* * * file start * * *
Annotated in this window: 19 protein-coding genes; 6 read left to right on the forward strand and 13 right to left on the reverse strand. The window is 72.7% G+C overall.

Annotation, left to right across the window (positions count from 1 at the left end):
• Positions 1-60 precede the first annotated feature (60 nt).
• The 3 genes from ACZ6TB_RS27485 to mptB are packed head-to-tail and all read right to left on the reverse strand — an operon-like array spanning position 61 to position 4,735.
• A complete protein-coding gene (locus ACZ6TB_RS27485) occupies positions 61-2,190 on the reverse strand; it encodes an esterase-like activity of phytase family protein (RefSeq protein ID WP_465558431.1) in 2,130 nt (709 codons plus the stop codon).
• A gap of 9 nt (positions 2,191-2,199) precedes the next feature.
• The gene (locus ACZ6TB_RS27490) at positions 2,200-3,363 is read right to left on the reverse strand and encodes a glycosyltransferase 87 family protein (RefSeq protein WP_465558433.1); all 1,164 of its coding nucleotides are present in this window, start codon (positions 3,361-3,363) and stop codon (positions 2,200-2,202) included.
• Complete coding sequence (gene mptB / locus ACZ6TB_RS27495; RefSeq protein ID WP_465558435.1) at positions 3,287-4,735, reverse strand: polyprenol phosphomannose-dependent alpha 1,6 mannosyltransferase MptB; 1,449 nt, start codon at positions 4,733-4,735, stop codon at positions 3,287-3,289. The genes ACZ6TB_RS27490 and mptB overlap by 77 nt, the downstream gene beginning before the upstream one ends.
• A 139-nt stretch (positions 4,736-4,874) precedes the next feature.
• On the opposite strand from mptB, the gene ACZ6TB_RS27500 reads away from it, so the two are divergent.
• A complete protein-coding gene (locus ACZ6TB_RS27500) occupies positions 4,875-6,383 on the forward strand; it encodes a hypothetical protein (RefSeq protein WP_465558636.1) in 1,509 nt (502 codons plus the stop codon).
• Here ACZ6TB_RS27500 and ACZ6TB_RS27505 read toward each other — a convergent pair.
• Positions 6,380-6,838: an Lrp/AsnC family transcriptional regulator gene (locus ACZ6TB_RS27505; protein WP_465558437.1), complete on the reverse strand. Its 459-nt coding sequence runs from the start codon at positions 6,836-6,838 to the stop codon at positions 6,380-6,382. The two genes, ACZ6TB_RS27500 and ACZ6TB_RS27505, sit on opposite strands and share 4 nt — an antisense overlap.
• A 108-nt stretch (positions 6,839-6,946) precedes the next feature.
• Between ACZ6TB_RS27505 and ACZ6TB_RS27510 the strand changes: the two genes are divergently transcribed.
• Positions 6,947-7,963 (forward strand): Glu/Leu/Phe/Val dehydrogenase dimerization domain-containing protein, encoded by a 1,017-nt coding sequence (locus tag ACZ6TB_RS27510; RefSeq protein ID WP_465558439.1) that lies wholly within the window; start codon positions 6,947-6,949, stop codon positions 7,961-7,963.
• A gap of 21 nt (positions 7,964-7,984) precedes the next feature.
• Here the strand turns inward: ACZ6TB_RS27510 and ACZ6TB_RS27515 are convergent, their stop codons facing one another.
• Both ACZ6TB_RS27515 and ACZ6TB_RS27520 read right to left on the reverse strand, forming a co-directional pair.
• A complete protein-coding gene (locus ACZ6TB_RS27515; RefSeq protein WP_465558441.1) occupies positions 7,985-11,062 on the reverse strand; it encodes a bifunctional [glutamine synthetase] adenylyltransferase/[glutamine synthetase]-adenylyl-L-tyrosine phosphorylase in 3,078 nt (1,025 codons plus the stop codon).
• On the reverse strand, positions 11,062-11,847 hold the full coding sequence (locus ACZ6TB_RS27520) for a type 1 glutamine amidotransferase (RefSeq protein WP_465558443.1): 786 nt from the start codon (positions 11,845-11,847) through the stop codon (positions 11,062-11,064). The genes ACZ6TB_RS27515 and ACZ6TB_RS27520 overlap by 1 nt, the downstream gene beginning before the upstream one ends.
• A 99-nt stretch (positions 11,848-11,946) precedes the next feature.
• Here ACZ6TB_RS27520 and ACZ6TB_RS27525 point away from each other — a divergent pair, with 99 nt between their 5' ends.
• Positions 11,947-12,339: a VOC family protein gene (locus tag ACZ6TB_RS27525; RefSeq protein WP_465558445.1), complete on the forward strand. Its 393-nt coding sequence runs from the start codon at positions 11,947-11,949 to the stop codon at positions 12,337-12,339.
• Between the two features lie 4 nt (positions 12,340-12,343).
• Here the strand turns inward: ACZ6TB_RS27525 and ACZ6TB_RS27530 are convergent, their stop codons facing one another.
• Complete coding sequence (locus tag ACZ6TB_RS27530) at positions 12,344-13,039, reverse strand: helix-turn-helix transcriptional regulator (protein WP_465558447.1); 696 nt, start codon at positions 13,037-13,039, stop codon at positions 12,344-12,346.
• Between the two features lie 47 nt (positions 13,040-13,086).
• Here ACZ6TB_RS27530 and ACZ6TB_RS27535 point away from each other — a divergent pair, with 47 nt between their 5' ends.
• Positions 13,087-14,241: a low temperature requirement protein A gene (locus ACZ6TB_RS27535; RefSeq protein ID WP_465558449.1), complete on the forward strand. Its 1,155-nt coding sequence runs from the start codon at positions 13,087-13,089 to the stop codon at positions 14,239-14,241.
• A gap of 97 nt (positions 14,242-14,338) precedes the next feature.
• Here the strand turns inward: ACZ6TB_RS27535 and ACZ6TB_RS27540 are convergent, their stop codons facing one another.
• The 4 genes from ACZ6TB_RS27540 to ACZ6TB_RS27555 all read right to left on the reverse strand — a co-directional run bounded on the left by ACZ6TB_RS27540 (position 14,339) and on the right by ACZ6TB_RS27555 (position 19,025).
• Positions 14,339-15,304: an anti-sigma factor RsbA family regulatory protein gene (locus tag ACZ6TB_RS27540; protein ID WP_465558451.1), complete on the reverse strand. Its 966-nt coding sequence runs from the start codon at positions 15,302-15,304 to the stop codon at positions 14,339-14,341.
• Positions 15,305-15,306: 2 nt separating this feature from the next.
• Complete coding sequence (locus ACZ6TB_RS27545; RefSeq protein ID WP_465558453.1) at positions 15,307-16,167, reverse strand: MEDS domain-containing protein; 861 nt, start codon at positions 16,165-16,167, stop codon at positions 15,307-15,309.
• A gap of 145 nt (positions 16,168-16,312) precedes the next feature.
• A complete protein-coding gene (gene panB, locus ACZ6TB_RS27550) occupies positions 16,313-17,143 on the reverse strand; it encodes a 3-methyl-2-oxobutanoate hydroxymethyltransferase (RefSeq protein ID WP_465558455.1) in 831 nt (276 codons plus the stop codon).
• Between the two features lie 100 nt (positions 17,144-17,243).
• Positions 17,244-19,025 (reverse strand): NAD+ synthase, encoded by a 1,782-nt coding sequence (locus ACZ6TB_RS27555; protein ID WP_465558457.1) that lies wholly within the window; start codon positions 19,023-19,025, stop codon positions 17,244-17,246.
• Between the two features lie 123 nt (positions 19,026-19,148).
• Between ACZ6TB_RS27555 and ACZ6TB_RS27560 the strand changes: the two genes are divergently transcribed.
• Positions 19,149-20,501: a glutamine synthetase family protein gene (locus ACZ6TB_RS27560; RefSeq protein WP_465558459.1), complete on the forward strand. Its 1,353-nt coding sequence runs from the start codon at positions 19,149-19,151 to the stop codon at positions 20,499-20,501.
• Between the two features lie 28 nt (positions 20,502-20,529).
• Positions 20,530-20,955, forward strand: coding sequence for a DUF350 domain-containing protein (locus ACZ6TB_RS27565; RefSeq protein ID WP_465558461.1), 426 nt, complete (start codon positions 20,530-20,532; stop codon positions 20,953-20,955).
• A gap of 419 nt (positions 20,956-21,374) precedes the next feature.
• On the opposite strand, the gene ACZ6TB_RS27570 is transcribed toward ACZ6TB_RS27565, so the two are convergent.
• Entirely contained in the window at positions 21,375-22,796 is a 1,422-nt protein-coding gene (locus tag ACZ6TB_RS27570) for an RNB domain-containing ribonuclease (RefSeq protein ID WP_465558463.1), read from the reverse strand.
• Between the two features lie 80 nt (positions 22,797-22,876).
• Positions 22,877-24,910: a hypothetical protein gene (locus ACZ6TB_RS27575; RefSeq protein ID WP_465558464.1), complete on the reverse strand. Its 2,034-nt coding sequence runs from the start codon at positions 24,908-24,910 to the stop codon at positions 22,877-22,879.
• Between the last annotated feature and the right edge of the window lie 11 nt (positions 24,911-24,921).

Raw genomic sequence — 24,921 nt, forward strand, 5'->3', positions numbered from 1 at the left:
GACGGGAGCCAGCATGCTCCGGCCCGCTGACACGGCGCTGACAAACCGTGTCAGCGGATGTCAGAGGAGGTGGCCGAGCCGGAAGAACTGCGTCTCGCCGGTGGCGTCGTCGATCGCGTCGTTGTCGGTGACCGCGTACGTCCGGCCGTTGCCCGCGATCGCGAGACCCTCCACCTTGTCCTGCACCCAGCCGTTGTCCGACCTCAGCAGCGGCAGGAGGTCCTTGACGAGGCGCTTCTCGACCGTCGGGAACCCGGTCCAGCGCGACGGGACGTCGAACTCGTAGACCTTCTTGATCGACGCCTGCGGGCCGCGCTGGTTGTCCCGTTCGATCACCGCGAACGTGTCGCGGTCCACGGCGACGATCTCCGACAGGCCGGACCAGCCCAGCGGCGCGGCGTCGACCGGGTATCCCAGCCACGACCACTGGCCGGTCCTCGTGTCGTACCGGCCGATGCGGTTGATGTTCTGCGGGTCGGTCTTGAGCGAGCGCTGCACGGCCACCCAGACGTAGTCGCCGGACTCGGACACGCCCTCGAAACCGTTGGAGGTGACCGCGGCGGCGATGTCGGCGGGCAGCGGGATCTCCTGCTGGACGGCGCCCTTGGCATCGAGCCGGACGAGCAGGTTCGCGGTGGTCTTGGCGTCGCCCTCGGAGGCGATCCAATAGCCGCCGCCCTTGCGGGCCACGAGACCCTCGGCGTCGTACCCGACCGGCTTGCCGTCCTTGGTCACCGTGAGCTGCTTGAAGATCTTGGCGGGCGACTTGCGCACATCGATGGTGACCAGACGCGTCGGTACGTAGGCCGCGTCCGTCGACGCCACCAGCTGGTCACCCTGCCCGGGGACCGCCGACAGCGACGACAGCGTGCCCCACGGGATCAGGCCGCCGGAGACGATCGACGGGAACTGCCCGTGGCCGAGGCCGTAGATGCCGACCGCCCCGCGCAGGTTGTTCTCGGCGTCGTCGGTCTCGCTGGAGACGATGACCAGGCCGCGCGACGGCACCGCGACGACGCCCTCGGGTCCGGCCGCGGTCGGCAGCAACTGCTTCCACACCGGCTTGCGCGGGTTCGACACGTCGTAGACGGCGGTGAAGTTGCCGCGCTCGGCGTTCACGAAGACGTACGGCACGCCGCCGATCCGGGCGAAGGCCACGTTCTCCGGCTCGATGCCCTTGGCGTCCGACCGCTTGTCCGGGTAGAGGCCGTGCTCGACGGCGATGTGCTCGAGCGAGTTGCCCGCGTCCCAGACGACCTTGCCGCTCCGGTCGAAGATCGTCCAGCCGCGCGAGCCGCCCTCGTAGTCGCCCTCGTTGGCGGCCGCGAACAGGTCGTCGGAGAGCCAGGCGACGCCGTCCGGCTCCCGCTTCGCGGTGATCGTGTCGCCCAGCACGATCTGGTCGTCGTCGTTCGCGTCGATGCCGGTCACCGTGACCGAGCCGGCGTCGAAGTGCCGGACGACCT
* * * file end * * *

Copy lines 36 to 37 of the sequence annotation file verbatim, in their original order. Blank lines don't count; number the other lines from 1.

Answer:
• Complete coding sequence (locus ACZ6TB_RS27545; RefSeq protein ID WP_465558453.1) at positions 15,307-16,167, reverse strand: MEDS domain-containing protein; 861 nt, start codon at positions 16,165-16,167, stop codon at positions 15,307-15,309.
• A gap of 145 nt (positions 16,168-16,312) precedes the next feature.